On the remote server, I'll use ngrep to watch for a specific payload in an icmp echo packet. This works because bpf(4) gets packets before the firewall has a chance to filter them, meaning even if you deny all packets, bpf(4) (libpcap, tcpdump, ngrep, etc) will still see those packets. Here's the script I use on the remote server:

# Look for any icmp echo packets containing the string 'reset-iptables'
ngrep -l -Wnone -d any 'reset-iptables' 'icmp and icmp[icmptype] = icmp-echo' \
| grep --line-buffered '^I ' \
| while read line ; do 
  iptables -F
  iptables -P INPUT ACCEPT
  iptables -P OUTPUT ACCEPT
  iptables -P FORWARD ACCEPT

The ngrep line will output this whenever it sees a matching packet:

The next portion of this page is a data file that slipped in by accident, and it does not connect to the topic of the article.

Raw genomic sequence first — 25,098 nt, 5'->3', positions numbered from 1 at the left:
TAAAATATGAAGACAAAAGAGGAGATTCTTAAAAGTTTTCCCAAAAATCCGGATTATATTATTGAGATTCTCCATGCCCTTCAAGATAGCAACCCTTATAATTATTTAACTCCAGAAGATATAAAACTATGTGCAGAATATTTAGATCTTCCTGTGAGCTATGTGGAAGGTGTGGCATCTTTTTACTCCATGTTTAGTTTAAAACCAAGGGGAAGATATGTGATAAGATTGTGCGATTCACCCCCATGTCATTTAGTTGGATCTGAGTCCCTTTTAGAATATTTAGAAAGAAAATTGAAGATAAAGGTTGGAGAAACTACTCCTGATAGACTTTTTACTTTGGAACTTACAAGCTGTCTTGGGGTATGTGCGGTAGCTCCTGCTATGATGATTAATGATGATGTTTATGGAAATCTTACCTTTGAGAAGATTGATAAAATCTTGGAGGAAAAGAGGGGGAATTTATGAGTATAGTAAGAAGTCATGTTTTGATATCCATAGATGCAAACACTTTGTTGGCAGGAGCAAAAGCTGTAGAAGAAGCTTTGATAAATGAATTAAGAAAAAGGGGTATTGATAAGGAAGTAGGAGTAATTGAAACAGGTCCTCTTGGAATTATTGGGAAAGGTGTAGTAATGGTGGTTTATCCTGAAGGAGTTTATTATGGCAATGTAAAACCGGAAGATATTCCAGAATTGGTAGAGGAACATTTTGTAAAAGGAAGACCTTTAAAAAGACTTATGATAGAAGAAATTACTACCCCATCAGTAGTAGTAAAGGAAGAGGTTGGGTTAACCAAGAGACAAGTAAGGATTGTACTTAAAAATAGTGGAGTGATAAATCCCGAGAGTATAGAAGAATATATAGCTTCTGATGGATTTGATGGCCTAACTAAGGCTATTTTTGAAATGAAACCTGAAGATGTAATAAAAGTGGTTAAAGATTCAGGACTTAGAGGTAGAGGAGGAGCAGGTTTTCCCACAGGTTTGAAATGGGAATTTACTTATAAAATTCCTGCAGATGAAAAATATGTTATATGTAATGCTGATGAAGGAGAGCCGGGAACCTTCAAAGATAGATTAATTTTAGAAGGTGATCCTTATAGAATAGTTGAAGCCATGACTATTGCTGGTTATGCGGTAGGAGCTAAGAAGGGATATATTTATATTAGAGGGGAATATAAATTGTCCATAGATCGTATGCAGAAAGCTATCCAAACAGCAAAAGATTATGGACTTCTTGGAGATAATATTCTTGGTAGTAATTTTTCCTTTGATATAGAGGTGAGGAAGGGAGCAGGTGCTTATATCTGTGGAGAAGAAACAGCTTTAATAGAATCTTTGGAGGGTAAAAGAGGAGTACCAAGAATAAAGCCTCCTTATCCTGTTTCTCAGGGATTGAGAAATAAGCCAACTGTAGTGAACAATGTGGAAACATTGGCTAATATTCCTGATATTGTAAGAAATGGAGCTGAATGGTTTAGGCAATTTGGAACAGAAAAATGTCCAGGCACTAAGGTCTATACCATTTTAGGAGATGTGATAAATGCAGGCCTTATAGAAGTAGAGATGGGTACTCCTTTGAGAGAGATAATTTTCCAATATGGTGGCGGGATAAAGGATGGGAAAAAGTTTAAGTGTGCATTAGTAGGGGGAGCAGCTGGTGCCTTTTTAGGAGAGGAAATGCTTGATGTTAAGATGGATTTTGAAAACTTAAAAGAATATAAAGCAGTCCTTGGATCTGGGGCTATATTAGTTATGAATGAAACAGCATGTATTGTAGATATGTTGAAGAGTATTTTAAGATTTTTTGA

remotehost% ngrep -l -Wnone -d any 'reset-iptables' 'icmp and icmp[icmptype] = icmp-echo'
interface: any
filter: (ip) and ( icmp and icmp[icmptype] = icmp-echo )
match: reset-iptables
We'll grep for just the 'I' line, then trigger a full firewall reset.

I couldn't figure out how to use ping(8) and set a specific payload, so I'll use scapy.

workstation% echo 'sr1(IP(dst="")/ICMP(type="echo-request")/"reset-iptables")' | sudo scapy
Now, if I accidentally lock myself out through firewall rule changes, I can trivially reset them using that 'echo | scapy' onliner.

Obviously, I don't keep the reset script running after the firewall rules are tested and known-good, but it's a great instant-gratification means to solving the locked-out problem you may face when testing new firewall rules.